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Sample_Program-1

#include<iostream>
using namespace std ;

int main(){
const int i = 9;
 int *j = const_cast<int*>(&i); //Ok 
 int *j = const_cast<int*>(i);  //Error
}

Sample_Program-2

#include<iostream>
using namespace std ;

int main(){
const int i = 9;
 int j = const_cast<int&>(i);//Ok
 int j = const_cast<int>(i);//Error
}

I was just learning some c++ concept and met with the above 2 concepts . Can anyone please explain the concept i marked as error in the above 2 sample program ?

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Last Post by vikuseth
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Here is the first statement explained:

[cast to non-const int pointer] ( [get a pointer to 'i' (const)] );
       const_cast<int*>         (               &i               );

Here is the second statement explained:

[cast to non-const int pointer] ( [get value of 'i'] );
       const_cast<int*>         (          i         );

The error is because an integer value is not a pointer value, and so, the const_cast cannot do that cast. It can only map pointers to pointers, or references to references.

Here is the third statement explained:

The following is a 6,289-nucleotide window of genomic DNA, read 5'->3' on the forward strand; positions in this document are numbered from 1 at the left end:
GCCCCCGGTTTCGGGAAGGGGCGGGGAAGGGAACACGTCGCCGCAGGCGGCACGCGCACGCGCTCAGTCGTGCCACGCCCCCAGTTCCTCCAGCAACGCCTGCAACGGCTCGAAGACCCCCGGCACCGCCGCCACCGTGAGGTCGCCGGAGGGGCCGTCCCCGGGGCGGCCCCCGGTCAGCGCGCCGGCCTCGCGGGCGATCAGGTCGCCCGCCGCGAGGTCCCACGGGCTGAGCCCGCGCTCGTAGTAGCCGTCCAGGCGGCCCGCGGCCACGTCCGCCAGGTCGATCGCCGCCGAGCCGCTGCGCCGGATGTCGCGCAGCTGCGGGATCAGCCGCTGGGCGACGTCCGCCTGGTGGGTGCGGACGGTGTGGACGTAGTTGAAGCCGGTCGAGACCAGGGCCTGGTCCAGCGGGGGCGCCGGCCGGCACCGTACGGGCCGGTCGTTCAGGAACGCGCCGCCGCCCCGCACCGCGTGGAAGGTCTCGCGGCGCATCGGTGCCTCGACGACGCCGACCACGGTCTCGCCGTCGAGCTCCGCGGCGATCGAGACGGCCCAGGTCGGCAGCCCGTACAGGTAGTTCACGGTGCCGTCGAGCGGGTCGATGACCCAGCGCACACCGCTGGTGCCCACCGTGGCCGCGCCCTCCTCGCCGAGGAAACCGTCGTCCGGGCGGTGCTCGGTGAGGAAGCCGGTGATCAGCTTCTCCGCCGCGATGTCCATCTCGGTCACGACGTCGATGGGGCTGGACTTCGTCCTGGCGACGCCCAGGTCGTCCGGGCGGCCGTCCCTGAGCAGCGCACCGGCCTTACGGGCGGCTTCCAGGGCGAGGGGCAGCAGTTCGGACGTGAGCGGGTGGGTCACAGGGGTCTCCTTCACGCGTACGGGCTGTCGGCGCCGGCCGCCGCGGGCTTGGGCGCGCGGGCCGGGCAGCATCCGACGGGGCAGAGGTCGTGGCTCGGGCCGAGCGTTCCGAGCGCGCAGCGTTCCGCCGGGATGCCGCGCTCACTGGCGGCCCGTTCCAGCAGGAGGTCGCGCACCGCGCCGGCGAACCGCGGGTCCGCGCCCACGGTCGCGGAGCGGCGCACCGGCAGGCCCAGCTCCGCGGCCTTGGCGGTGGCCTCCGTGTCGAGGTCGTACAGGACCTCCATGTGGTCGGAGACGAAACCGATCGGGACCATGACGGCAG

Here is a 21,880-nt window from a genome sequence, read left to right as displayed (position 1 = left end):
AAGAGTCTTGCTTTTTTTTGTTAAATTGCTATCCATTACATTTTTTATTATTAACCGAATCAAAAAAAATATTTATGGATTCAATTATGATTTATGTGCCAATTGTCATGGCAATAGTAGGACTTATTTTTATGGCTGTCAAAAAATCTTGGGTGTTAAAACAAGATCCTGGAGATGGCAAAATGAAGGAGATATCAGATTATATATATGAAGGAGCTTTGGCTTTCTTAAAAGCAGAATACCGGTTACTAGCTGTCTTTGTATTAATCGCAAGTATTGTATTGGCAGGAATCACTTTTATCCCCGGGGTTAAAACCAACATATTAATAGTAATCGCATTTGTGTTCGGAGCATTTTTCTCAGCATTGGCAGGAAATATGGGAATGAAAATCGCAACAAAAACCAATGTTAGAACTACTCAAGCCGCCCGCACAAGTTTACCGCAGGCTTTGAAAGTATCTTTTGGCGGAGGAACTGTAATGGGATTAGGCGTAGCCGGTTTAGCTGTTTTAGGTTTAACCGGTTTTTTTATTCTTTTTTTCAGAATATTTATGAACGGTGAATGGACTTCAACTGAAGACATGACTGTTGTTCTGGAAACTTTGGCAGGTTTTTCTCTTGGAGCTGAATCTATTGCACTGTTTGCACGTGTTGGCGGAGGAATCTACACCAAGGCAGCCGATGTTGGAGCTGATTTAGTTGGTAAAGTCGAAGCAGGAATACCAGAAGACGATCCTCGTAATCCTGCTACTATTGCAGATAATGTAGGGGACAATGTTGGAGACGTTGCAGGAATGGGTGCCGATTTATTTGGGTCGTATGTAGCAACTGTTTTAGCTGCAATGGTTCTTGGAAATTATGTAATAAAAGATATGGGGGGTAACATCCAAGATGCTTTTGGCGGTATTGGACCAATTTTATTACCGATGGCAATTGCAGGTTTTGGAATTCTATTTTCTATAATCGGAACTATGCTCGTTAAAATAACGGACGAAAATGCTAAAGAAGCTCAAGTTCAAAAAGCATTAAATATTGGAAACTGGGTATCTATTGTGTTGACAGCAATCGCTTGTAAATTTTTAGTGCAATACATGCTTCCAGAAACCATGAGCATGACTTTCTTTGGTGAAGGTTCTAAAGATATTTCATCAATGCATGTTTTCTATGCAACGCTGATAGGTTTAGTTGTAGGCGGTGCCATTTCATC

[cast to non-const int reference] ( [implicitly get a reference to 'i' (const)] );
        const_cast< int& >        (                      i                      );

Here is the second statement explained:

[cast to non-const int value] ( [get value of 'i' (const)] );
       const_cast< int >      (              i             );

The error is because the const_cast cannot be used to cast between values, only between pointers or references. For values, we talk about "conversions" not casts. As in:

int i_nc = i;  // OK: no need for const-cast since the value is copied.

A conversion is a method to copy the value of an object of one type into an object of another type. Casting operators don't make sense for that purpose.

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Very well explained ..Thanks brother .Now i got the concept...:)

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